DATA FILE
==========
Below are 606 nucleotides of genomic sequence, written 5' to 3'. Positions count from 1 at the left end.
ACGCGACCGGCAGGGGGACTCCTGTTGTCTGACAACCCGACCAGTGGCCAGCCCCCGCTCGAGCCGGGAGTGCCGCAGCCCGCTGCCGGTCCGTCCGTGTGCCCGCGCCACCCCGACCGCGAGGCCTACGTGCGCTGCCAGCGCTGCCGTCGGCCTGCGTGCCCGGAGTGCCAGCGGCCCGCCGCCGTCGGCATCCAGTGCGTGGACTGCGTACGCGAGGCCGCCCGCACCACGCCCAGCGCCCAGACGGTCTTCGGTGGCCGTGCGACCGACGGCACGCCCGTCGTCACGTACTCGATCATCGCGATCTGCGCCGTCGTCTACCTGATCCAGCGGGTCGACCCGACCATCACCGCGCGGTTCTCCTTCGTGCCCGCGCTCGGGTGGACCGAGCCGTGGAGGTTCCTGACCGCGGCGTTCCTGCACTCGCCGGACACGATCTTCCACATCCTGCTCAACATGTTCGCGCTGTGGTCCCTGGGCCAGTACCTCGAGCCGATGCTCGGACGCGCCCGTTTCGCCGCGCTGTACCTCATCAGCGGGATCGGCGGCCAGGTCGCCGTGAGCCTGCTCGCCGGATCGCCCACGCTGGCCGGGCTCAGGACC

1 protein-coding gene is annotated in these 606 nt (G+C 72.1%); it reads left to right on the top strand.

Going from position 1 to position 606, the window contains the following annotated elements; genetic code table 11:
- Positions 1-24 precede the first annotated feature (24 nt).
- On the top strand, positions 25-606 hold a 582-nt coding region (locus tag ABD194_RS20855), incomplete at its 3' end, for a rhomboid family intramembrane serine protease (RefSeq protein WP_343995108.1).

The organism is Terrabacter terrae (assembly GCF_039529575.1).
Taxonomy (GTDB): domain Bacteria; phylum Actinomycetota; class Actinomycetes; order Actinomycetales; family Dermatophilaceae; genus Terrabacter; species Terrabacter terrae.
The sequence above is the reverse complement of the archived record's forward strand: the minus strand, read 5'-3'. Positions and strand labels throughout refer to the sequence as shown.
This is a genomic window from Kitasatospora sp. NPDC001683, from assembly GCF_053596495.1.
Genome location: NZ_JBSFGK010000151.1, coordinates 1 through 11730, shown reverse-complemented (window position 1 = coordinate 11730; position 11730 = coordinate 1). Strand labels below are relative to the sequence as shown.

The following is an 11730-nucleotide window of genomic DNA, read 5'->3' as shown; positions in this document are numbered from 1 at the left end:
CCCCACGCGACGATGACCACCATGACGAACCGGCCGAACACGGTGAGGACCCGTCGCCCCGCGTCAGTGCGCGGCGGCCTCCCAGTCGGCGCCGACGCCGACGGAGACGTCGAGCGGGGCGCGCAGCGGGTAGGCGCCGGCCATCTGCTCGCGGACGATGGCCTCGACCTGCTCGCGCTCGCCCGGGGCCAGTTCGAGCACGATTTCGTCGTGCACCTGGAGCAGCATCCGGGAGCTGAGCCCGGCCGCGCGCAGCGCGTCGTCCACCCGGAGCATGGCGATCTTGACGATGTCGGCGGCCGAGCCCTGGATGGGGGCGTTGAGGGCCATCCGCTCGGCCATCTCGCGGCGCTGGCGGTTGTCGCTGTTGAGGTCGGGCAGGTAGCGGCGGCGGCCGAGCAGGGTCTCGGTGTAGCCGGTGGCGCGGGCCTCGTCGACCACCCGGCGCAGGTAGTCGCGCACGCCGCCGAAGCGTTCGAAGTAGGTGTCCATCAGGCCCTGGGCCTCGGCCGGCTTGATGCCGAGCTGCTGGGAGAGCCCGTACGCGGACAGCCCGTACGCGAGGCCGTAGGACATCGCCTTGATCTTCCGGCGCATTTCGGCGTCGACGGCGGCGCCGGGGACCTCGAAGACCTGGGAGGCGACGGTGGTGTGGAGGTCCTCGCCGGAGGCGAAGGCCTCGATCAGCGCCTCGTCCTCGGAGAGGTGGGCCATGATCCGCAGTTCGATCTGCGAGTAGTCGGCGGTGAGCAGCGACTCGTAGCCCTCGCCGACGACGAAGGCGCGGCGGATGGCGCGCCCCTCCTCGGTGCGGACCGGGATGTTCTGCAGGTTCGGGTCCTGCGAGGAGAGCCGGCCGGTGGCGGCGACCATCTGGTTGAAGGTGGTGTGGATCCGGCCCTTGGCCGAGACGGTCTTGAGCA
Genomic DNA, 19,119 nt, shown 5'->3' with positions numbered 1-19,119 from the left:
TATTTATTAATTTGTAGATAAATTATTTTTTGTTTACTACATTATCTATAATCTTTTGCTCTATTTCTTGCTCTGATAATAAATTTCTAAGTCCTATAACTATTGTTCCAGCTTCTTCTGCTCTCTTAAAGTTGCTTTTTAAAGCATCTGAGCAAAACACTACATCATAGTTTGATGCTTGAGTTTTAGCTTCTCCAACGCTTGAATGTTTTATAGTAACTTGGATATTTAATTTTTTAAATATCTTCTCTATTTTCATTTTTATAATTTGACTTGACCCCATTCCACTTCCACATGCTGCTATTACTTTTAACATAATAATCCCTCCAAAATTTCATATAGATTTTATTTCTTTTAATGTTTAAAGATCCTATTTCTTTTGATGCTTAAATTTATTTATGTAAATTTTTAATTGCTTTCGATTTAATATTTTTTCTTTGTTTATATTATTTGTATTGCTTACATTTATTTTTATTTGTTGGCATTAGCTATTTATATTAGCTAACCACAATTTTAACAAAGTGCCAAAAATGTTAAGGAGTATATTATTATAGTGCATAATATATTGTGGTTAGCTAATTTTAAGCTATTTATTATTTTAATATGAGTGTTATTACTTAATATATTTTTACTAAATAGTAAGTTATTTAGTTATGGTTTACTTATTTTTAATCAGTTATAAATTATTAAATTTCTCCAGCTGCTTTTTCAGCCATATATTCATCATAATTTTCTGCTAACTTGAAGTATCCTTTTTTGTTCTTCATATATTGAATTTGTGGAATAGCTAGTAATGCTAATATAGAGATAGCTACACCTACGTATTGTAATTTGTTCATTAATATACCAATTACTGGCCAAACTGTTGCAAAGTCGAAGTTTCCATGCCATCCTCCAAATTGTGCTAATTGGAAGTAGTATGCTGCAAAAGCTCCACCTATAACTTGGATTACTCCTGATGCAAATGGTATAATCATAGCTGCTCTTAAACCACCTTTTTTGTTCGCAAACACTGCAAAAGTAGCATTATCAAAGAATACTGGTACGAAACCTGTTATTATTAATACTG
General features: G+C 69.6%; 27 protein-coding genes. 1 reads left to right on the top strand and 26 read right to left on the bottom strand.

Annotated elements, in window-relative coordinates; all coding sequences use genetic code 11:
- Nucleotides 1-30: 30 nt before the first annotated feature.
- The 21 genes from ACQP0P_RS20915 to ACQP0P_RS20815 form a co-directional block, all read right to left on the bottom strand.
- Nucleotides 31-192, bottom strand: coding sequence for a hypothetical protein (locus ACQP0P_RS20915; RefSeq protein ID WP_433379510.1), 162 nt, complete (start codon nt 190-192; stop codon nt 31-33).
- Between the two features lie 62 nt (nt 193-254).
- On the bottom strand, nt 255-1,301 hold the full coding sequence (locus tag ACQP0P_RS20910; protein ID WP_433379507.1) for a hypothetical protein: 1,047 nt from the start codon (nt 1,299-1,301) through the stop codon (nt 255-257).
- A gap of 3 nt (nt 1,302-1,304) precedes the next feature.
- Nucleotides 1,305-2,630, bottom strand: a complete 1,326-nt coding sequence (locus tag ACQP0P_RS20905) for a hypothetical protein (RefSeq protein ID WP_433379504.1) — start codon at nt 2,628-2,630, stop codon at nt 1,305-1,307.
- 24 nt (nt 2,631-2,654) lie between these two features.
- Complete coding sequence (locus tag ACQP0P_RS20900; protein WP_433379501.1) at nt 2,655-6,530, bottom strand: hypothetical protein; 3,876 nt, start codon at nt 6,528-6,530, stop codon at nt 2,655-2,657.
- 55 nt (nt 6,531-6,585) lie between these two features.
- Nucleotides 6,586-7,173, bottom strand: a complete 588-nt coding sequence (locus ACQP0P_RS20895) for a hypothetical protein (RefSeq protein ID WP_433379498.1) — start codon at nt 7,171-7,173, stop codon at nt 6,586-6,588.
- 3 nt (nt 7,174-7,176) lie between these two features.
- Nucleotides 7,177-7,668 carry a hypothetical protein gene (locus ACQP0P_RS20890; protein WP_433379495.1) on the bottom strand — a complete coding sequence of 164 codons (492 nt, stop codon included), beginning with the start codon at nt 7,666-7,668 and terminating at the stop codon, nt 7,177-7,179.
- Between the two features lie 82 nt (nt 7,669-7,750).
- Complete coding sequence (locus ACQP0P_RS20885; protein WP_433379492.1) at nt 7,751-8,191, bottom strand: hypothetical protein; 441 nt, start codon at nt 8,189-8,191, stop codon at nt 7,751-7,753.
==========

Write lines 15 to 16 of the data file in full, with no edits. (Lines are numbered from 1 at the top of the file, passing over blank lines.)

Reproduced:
TATTTATTAATTTGTAGATAAATTATTTTTTGTTTACTACATTATCTATAATCTTTTGCTCTATTTCTTGCTCTGATAATAAATTTCTAAGTCCTATAACTATTGTTCCAGCTTCTTCTGCTCTCTTAAAGTTGCTTTTTAAAGCATCTGAGCAAAACACTACATCATAGTTTGATGCTTGAGTTTTAGCTTCTCCAACGCTTGAATGTTTTATAGTAACTTGGATATTTAATTTTTTAAATATCTTCTCTATTTTCATTTTTATAATTTGACTTGACCCCATTCCACTTCCACATGCTGCTATTACTTTTAACATAATAATCCCTCCAAAATTTCATATAGATTTTATTTCTTTTAATGTTTAAAGATCCTATTTCTTTTGATGCTTAAATTTATTTATGTAAATTTTTAATTGCTTTCGATTTAATATTTTTTCTTTGTTTATATTATTTGTATTGCTTACATTTATTTTTATTTGTTGGCATTAGCTATTTATATTAGCTAACCACAATTTTAACAAAGTGCCAAAAATGTTAAGGAGTATATTATTATAGTGCATAATATATTGTGGTTAGCTAATTTTAAGCTATTTATTATTTTAATATGAGTGTTATTACTTAATATATTTTTACTAAATAGTAAGTTATTTAGTTATGGTTTACTTATTTTTAATCAGTTATAAATTATTAAATTTCTCCAGCTGCTTTTTCAGCCATATATTCATCATAATTTTCTGCTAACTTGAAGTATCCTTTTTTGTTCTTCATATATTGAATTTGTGGAATAGCTAGTAATGCTAATATAGAGATAGCTACACCTACGTATTGTAATTTGTTCATTAATATACCAATTACTGGCCAAACTGTTGCAAAGTCGAAGTTTCCATGCCATCCTCCAAATTGTGCTAATTGGAAGTAGTATGCTGCAAAAGCTCCACCTATAACTTGGATTACTCCTGATGCAAATGGTATAATCATAGCTGCTCTTAAACCACCTTTTTTGTTCGCAAACACTGCAAAAGTAGCATTATCAAAGAATACTGGTACGAAACCTGTTATTATTAATACTG
General features: G+C 69.6%; 27 protein-coding genes. 1 reads left to right on the top strand and 26 read right to left on the bottom strand.